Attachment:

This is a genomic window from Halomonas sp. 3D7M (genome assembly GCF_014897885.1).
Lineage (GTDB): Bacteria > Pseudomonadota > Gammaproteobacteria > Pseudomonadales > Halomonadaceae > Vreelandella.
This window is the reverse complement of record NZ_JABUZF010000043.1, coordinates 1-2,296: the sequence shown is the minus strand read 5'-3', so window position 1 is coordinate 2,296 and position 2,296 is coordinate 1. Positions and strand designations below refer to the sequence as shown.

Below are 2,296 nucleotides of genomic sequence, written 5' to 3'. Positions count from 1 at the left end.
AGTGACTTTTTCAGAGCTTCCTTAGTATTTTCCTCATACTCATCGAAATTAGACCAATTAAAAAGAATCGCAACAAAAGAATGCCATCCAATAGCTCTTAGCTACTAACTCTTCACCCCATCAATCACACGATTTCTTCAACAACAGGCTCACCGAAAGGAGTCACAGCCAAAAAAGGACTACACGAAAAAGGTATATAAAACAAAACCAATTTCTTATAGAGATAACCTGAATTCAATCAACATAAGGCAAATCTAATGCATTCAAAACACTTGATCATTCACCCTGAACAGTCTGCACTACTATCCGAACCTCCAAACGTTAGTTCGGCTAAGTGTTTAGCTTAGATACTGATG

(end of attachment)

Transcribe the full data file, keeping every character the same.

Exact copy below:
This is a genomic window from Halomonas sp. 3D7M (genome assembly GCF_014897885.1).
Lineage (GTDB): Bacteria > Pseudomonadota > Gammaproteobacteria > Pseudomonadales > Halomonadaceae > Vreelandella.
This window is the reverse complement of record NZ_JABUZF010000043.1, coordinates 1-2,296: the sequence shown is the minus strand read 5'-3', so window position 1 is coordinate 2,296 and position 2,296 is coordinate 1. Positions and strand designations below refer to the sequence as shown.

Below are 2,296 nucleotides of genomic sequence, written 5' to 3'. Positions count from 1 at the left end.
AGTGACTTTTTCAGAGCTTCCTTAGTATTTTCCTCATACTCATCGAAATTAGACCAATTAAAAAGAATCGCAACAAAAGAATGCCATCCAATAGCTCTTAGCTACTAACTCTTCACCCCATCAATCACACGATTTCTTCAACAACAGGCTCACCGAAAGGAGTCACAGCCAAAAAAGGACTACACGAAAAAGGTATATAAAACAAAACCAATTTCTTATAGAGATAACCTGAATTCAATCAACATAAGGCAAATCTAATGCATTCAAAACACTTGATCATTCACCCTGAACAGTCTGCACTACTATCCGAACCTCCAAACGTTAGTTCGGCTAAGTGTTTAGCTTAGATACTGATG